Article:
So what is tinnitus you ask? Do you ever have a ringing in your ears but when there is complete silence? Or when your trying to concentrate but cant get that high pitch sound to go away that nobody else hears? That is tinnitus.
Tinnitus – from the Latin word tinnītus meaning “ringing” is the perception of sound within the human ear (ringing of the ears) when no actual sound is present. Despite the origin of the name, “ringing” is only one of many sounds the person may perceive.
The sounds range from ringing, whistling, clicking or hissing, loud or soft, intermittent or incessant. Although most people find this mildly annoying and learn to deal with it, about 1-2% of people find it to be a significant problem.
What is the underlying cause to this subjective phenomenon? The most common cause is noise-induced hearing loss. Other causes include: neurological damage (multiple sclerosis), ear infections, oxidative stress, emotional stress, foreign objects in the ear, nasal allergies that prevent (or induce) fluid drain, wax build-up, and exposure to loud sounds.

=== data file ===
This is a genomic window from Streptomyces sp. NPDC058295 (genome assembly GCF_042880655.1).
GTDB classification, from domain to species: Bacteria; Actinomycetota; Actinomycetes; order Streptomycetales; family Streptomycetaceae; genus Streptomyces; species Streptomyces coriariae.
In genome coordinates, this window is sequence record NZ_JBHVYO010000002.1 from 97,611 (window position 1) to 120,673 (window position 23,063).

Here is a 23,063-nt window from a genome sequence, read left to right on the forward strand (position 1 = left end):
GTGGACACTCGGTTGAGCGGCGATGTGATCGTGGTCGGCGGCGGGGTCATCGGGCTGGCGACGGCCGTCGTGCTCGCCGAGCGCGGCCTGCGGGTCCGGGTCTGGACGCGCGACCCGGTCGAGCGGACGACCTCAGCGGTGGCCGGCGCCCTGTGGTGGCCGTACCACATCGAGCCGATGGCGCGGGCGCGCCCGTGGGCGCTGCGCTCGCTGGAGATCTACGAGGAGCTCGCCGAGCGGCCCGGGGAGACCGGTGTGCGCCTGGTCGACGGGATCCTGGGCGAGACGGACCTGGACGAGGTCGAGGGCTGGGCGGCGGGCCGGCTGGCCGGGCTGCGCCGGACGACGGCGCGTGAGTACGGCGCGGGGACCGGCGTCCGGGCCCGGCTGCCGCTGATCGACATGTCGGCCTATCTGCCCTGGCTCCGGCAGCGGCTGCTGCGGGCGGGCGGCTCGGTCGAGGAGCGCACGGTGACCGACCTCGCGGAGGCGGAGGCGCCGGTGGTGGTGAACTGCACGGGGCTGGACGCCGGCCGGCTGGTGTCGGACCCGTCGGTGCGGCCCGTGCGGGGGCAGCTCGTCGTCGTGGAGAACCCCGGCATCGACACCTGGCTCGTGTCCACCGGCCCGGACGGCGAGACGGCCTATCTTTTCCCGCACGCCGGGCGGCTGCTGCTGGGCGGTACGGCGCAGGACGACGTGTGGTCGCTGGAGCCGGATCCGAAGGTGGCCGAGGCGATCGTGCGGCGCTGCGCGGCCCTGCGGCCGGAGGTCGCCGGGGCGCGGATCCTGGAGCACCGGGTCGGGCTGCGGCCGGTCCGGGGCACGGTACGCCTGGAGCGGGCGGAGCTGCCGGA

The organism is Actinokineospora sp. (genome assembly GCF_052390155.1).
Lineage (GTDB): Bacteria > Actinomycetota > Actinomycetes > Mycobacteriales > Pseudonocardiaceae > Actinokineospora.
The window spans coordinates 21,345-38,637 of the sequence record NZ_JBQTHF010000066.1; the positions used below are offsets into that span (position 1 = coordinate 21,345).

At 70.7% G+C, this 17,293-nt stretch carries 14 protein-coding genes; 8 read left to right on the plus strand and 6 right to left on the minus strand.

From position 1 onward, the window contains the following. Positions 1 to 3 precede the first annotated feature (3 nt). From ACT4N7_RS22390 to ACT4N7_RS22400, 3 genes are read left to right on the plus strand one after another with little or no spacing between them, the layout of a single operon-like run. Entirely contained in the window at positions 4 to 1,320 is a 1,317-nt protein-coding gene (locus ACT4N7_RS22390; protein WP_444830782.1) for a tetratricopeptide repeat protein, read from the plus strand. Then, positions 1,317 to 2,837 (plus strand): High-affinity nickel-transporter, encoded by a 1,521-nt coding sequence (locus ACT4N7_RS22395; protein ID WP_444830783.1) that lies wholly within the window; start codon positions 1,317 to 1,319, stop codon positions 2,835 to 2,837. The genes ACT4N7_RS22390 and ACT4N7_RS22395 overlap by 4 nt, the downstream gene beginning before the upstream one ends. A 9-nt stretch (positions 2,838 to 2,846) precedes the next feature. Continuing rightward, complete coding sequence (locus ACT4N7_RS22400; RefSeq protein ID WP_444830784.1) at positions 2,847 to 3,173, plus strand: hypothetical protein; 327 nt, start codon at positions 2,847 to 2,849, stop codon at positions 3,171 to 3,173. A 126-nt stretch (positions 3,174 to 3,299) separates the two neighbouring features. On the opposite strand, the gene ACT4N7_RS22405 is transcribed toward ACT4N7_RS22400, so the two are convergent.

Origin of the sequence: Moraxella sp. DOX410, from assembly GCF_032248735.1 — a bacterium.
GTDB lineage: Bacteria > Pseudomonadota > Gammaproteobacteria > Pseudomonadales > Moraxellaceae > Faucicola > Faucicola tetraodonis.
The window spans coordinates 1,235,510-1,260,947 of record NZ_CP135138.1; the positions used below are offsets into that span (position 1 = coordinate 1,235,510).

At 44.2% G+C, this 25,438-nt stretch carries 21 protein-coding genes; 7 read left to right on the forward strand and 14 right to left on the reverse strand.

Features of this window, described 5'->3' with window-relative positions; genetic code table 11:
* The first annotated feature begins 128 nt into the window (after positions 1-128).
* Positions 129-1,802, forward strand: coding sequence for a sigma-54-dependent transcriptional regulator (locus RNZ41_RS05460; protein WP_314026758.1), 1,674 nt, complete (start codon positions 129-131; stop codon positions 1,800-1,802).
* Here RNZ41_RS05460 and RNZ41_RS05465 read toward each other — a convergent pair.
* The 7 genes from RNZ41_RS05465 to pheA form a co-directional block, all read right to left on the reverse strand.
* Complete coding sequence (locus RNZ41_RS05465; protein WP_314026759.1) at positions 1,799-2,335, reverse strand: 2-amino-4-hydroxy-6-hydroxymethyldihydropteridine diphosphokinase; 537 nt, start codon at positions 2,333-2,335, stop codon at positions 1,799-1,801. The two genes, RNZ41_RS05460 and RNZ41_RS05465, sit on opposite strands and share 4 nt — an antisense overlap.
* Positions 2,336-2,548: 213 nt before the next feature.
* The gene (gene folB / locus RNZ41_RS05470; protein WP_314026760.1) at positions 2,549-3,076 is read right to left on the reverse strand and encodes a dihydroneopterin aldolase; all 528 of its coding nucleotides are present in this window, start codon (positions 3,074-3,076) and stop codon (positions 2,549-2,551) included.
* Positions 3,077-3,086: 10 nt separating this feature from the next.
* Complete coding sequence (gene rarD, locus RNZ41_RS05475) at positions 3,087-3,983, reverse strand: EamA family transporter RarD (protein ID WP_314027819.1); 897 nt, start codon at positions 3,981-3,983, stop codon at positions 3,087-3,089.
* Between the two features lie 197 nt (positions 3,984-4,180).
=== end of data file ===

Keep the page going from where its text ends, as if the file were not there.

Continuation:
Luckily there are some natural remedies that can help reduce these situations. Lets take a look at a few below.
Some Chinese herbalists recommend the use of sesame seeds for treating tinnitus. You could add these seeds to the foods you consume or use tahini, the bread spread made from sesame seeds.
Ginkgo biloba has been shown in many studies to be helpful for many health ailments related to aging, including memory loss, poor circulation and tinnitus.
As ginkgo improves blood circulation, it could help with cases of ringing in the ears which are associated with lack of circulation to the inner ear.
Tinnitus could be linked to a deficiency in B vitamins, and some people have found relief from the ringing by taking a B complex supplement.
Tinnitus is also linked to a deficiency in zinc. Zinc supplementation could thus be useful, as could the consumption of zinc-rich foods such as pumpkin seeds, Brazil nuts, pecans and oysters.